The Scottish resort town of Oban may be known to many as the Gateway to the Isles, but it's a buzzing destination in its own right.
There's many a campervan, car and cyclist journeying through Oban en route to the popular Hebridean isles like Mull, Coll, and Uist. But Oban isn't a place you should just pass through.
Everything from whisky tasting and castle exploring to independent shopping and seafood sampling, is all on offer within walking distance of each other. Or stumbling distance, depending on that whisky.
With so much to do before even hopping on the CalMac ferry, here’s our guide to spending a weekend in Scotland’s understated seafood capital.
READ MORE: The most scenic rail journeys in Scotland
Check in: to the Oban Bay Hotel & Spa. This AA 4-star hotel offers 74 homely rooms and feature suites with retro radios, refreshing rainfall showers and welcome trays that include Tunnock’s Teacakes. At dinner, sample freshly caught local seafood and Josper-grilled Scotch beef in the warmth of its airy sun lounge, or dine alfresco on the deck during a balmy Scottish summer evening.
Go for a stroll: along the promenade. Much of Oban’s leisure snakes along its gorgeous promenade which gazes towards the nearby isles of Kerrera, Lismore and Mull. Oban’s resident otter, Ollie of Dunollie (named after its castle), can sometimes be seen bobbing about in the bay.
Go for drinks: at The View, on the promenade. Recently reopened, this bar is famous for its lively cèilidh nights and has benefited from a sparkling refurbishment. Its balcony is somewhat of a suntrap and perfect for CalMac ferry spotting, while indoors there’s live sports, pool tables and an extensive drinks menu on the cards.
Watch a gig at: The Corran Halls. This concert space, conference centre and events hall welcomes a breadth of acts to its intimate settings. Recent-year performers include The Proclaimers, James, and The Kooks; keep an eye on their listings to see what’s coming up.
Explore: Dunollie Castle and grounds. Around a 20-minute walk north of Oban town centre sits Dunollie Castle, the ancestral home of the Clan MacDougall. Its woodland cloaks the ruinous castle and house, which is said to date back to 1745, and the grounds are freely open between April-October. During the autumn and winter months, entry is by booking a guided tour, or by attending a seasonal event such as festive crafting.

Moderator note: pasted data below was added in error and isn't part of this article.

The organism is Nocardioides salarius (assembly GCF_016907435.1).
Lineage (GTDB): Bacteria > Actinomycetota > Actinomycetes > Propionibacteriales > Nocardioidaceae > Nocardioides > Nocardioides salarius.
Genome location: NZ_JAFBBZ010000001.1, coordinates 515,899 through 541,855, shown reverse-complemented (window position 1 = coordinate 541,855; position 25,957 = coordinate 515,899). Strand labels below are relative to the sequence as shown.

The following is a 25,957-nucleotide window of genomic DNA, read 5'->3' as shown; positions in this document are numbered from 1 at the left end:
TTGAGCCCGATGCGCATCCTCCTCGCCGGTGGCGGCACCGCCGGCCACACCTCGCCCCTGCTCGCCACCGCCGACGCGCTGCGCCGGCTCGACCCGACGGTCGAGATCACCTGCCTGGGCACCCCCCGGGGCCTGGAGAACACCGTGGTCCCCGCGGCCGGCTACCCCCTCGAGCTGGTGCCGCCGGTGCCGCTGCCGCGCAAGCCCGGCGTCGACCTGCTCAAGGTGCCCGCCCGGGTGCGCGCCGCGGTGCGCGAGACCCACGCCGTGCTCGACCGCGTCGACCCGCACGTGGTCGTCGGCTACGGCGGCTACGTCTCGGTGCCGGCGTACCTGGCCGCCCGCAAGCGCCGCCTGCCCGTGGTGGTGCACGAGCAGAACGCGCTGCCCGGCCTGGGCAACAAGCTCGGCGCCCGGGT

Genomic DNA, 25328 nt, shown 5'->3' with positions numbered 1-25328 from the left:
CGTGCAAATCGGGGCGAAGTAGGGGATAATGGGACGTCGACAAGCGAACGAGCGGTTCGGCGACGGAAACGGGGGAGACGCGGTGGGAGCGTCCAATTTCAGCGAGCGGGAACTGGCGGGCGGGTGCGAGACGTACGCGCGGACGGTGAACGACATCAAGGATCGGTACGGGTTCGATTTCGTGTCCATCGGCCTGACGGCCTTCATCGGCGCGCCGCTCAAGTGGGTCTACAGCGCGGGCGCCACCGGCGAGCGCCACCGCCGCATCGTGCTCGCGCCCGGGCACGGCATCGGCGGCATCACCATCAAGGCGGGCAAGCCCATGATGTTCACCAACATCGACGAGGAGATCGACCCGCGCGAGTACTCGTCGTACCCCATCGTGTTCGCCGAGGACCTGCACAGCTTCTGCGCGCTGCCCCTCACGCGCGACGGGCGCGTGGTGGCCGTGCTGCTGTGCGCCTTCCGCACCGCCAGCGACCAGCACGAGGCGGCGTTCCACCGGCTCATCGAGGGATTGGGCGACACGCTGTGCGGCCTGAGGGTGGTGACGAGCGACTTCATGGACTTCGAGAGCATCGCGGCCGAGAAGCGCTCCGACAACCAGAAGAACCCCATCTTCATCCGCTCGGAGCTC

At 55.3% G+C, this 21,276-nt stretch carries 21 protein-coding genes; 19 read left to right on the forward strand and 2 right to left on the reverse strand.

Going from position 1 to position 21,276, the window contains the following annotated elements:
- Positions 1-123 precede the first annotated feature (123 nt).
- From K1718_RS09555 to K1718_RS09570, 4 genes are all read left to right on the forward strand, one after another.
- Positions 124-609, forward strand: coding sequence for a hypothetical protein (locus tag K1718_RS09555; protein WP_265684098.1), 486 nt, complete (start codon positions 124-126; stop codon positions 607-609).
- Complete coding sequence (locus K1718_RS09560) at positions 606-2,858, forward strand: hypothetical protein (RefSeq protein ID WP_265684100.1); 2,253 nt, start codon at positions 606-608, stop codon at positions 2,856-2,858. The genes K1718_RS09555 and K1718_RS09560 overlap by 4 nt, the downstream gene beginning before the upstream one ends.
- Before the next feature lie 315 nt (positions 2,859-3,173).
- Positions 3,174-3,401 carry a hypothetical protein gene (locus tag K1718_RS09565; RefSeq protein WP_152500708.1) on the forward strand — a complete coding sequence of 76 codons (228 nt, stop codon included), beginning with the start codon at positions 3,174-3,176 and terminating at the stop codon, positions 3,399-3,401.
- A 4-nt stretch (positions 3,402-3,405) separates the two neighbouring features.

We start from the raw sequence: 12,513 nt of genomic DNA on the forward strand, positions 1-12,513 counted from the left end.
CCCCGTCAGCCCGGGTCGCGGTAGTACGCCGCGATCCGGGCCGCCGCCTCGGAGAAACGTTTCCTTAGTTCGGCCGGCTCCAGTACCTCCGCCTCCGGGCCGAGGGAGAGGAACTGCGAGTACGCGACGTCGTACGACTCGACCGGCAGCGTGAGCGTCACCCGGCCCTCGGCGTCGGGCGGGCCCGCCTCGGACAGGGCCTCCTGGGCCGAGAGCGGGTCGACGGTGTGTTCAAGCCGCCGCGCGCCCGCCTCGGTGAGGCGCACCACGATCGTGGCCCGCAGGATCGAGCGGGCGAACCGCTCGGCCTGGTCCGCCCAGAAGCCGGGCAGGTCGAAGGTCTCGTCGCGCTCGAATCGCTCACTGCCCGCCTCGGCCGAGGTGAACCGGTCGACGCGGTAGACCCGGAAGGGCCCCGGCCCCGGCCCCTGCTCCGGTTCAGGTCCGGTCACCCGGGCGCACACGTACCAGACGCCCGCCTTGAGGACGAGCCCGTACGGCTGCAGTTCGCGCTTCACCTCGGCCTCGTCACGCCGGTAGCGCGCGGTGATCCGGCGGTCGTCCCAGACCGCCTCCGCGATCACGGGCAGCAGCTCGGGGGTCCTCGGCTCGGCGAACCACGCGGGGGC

Grab lunch at: the Oban Seafood Hut. No visit to Oban would be complete without swinging by the little green shack on the Railway Pier. This is arguably Scotland’s finest fresh seafood stall: their famous prawn sandwich hits the spot for lunch on-the-move, while the seafood platter of lobster, langoustines, mussels, prawns and more is a deliciously good value treat.
Oban Seafood Hut/Facebook
Go seal spotting: with Argyll Sea Tours. On this one-hour boat trip with knowledgeable local skippers you’ll unearth the history of Oban and its surrounding seas, before spotting the local seal colony around the back of Kerrera. Not to be missed; multiple trips depart daily.
Have a wee dram at: the Oban Distillery. This distillery actually predates the town itself, with all you see today springing up after its success. Hour-long tours offer insight into one of Scotland’s smallest whisky makers, with tasting sessions available too.
Oban can be a wet and windy place at the best of times, which makes a distillery tour ideal; today’s rain is tomorrow’s whisky, after all.
Cath Harries/Alamy Stock Photo
Go for dinner at: Cuan Mór. Uninterrupted sea views and fresh seafood pepper this cosy restaurant, whose name in Scottish Gaelic conveniently translates to ‘Big Ocean’. Local slate and timber decorate the interior, while its menu focuses on hearty meals and sea-inspired plates. There’s more than 100 whiskies on offer too. It’s always busy, so book ahead.
Watch the sunset at: McCaig’s Tower. Peering over Oban and resembling the shell of a Roman Colosseum, this would-be stonemasons' workplace was built by local banker John Stuart McCaig in 1897.
James Thomson /Alamy Stock Photo
Due to his untimely death in 1902 construction was never completed; it is now the town’s main landmark and its best vantage point. Climb up the steep Battery Hill on a clear night and be rewarded by the view, as the sun sets behind Mull and Lismore. Keep an eye out for Misha the cat too.
Go for a dip at: Ganavan Sands. While Oban lacks a sandy coastline, there is a serene bay just a couple of miles up the road. The number 9 bus goes from Station Square directly to the beach car park, where pristine sands and utterly freezing Scottish seawater awaits only the brave.
Warm up: at Oban Chocolate Company. After a bracing swim, head back into town for a decadent cup of rich hot chocolate. This place is an Oban institution; for almost 20 years it's been concocting weird and wonderful flavour combinations, and is now recognised as one of Europe’s best small chocolatiers.
Oban Chocolate Company/Facebook
Go shopping: on George Street. Much of Oban is centred around this very street, home to independent shops like vintage parlour and café Retrophenia & Talamh Coffee, the sweet shop Mitchell’s Candies, and organic soap and skincare store The Highland Soap Company.
Everyday high street retailers like Waterstone’s and Mountain Warehouse also reside here, and you can rent bikes from Oban Cycles.
Grab a fish supper at: George Street Fish and Chip Shop. No seaside weekend would be complete without a fish supper on the bay. The permanent queue out the door here is a testament to its quality, so grab a haddock supper and sit beside the sea… just watch out for the seagulls.
George Street Fish Restaurant & Chip Shop/Facebook
Lead image: Philip Birtwistle/Shutterstock
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